laws. Though the validity of Zeid bin Ra’ad Al Hussein’s comments do not carry
the legitimacy that a United Nations Security Council Resolution has, his comments
do indicate that the United States is being watched for their response to
criticism against police brutality. Furthermore, the Working Group of Experts
on People of African Descent has analyzed the situation in the United States as
reminiscent of Jim Crow Laws and stated “impunity for state violence has
resulted in the current human rights crisis and it must be addressed as a
matter of urgency.” (Police Impunity and Crisis of Racial Injustice). UN Experts have recommended training police officers for appropriate
policing, building trust between communities and police, as well as increasing
minority representation in the police force.

Section 9.25 of the United
States Courts for the Ninth Circuit states circumstances
to whether the officer used excessive force.

 

“1. The severity of the Crime. 2. Whether the plaintiff posed an immediate threat to
the safety of the officer(s) or to others; 3. Whether the plaintiff was
actively resisting arrest or evading arrest by flight; 4. The amount of time
and any changing circumstances during which the officer had to determine the
type and amount of force that appeared to be necessary; 5. The type and amount
of force used; 6. The availability of other methods to take the plaintiff into
custody to subdue the plaintiff” (United States Courts for the Ninth
Circuit).

 

 

By citing Graham, the
federal courts acknowledge its applicability in juries determining the

outcome of excessive
force cases almost thirty years after it was decided. An important point of

Graham is that it
addresses what is reasonable for an officer who is attempting to make an
arrest.

“The calculus
of reasonableness must embody allowance for the fact that police officers are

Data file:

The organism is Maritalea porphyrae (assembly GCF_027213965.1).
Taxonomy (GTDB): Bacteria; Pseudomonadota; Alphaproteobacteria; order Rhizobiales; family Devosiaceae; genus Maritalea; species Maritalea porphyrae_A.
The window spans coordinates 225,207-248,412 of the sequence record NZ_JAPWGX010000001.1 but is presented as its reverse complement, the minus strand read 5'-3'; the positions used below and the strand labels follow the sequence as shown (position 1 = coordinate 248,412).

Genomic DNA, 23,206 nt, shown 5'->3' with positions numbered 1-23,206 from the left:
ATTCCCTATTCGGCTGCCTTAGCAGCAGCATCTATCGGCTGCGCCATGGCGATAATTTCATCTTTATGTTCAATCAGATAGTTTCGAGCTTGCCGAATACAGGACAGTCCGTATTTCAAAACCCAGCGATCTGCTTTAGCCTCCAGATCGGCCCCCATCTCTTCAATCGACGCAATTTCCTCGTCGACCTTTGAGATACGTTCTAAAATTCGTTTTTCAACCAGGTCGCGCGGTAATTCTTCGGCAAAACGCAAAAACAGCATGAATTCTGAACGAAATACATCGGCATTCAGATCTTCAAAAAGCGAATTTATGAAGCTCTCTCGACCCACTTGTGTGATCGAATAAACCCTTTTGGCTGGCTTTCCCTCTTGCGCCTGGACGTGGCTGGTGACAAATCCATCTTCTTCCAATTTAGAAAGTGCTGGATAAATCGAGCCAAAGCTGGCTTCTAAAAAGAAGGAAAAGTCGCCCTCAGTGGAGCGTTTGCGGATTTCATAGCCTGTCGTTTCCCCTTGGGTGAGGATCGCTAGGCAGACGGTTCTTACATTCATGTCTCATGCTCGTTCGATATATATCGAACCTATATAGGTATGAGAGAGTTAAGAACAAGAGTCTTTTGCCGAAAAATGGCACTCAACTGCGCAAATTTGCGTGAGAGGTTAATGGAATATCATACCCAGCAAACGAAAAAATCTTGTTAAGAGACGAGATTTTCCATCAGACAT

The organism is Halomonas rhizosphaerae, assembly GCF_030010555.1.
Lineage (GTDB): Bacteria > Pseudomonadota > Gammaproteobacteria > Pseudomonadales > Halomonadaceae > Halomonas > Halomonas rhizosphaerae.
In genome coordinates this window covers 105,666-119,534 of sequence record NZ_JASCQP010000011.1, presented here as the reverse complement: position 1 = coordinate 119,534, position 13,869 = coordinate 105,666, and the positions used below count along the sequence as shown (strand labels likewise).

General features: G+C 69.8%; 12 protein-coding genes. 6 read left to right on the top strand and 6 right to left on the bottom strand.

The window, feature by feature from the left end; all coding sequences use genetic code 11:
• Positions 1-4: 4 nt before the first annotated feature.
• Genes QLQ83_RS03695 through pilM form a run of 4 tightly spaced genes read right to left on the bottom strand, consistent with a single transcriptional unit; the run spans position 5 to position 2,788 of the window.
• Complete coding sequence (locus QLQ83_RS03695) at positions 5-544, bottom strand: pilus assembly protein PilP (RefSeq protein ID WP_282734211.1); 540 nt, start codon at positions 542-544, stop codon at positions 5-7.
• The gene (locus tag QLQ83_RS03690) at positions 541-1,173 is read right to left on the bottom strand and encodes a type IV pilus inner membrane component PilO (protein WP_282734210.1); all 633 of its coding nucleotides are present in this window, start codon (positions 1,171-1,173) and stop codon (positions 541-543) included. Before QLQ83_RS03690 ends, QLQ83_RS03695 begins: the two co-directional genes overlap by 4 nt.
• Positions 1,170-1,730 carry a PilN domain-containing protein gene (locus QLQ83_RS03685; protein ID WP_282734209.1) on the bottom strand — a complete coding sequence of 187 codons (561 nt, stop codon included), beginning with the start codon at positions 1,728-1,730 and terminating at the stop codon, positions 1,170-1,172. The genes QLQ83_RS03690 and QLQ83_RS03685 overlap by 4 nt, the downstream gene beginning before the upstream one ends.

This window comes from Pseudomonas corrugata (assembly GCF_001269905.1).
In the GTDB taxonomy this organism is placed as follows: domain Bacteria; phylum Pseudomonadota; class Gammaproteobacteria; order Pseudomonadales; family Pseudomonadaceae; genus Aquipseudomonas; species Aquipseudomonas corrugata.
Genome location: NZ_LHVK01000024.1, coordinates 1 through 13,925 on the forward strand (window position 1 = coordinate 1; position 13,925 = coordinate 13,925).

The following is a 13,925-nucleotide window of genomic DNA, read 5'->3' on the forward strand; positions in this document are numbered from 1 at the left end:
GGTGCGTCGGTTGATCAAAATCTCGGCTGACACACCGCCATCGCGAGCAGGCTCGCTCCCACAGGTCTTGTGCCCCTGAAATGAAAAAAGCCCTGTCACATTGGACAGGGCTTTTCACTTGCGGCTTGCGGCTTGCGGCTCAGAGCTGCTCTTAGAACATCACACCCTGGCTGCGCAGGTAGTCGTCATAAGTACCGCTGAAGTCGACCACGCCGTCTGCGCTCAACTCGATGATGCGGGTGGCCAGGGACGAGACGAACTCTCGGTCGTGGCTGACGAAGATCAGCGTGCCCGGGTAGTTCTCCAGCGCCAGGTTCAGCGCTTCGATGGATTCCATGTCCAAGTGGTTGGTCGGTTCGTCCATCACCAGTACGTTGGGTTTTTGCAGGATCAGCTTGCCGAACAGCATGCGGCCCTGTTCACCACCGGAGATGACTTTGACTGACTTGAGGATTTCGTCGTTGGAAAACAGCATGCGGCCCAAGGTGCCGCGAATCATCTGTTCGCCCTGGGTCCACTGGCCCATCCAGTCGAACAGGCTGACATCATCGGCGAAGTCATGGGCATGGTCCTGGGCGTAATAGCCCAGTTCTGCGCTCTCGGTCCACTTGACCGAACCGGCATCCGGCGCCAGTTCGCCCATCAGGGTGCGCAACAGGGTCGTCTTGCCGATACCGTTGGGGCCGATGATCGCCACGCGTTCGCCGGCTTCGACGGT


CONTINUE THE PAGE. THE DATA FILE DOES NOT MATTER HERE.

often

forced
to make split-second judgments in circumstances that are tense, uncertain, and
rapidly

evolving
about the amount of force that is necessary in a particular situation.”
(Graham).

Likewise,
The Federal Law Enforcement Training Center instructor Tim Miller, cites Graham
in

his
training sessions for federal Law enforcement. Tim Miller says that one officer
may

make
a different decision from another. This means that in the heat of the moment,
the officer’s

course
of action had to be reasonable, not in the 20/20 vision of hindsight, as also
pointed out in

Graham. The standard as set forth in
Graham is particularly helpful in analyzing what may be excessive force on the
part of the police. An interesting portion of Miller’s analysis of Graham is
that police officers are only responsible for using a reasonable amount of force,
not a minimal amount of force. In analyzing the actions of the police, one must
be careful not to hold them to a minimal amount of force standard.

Furthermore, saying things like “The officer should have used a Taser, since it
would have been a better option than shooting a suspect,” would not only be
judging police on a minimal force standard but also be judging their actions in
hindsight. Given the situation at the time and given the facts the officer had
available to him or her, shooting a suspect may be a safer option than Tasing1
them if the suspect posed a threat to the officer or to the community. (Miller,
Use of Force Test).

Understandably, officers make split
second decisions in the heat of the moment. However, it is not enough for
officers to use the heat of the moment as an excuse for using excessive force.

The foundation of the United States is to promote personal liberties and
justice for all of its citizens and in order to provide such the multi-branch
government system was formed. In this regard, it is the job of the court to
determine the punishment of criminals, not the police. The Fourth Amendment is
in place for this reason to secure citizens against unreasonable intrusion by
the government. Therefore, if the police are arbitrarily making the decision to
fire their weapon in a shoot to kill fashion without first employing other
methods to arrest a suspect, the police are contradicting simple principals.

The United Nations sees this happening, as does the “Black Lives Matter”
movement, “Campaign Zero,” and the other institutions that are trying to push
for a change in policing and society. Though only time will tell whether the
United States government agencies such as the FBI, the Justice Department and
the Policing Task Force also take these concerns seriously, it is clear that
there needs to be significant reforms in police culture before police brutality
becomes a thing of the past.

 

 

 

 

1
Tasing is the action of probes
attaching themselves to the attacker to emit electrical impulses.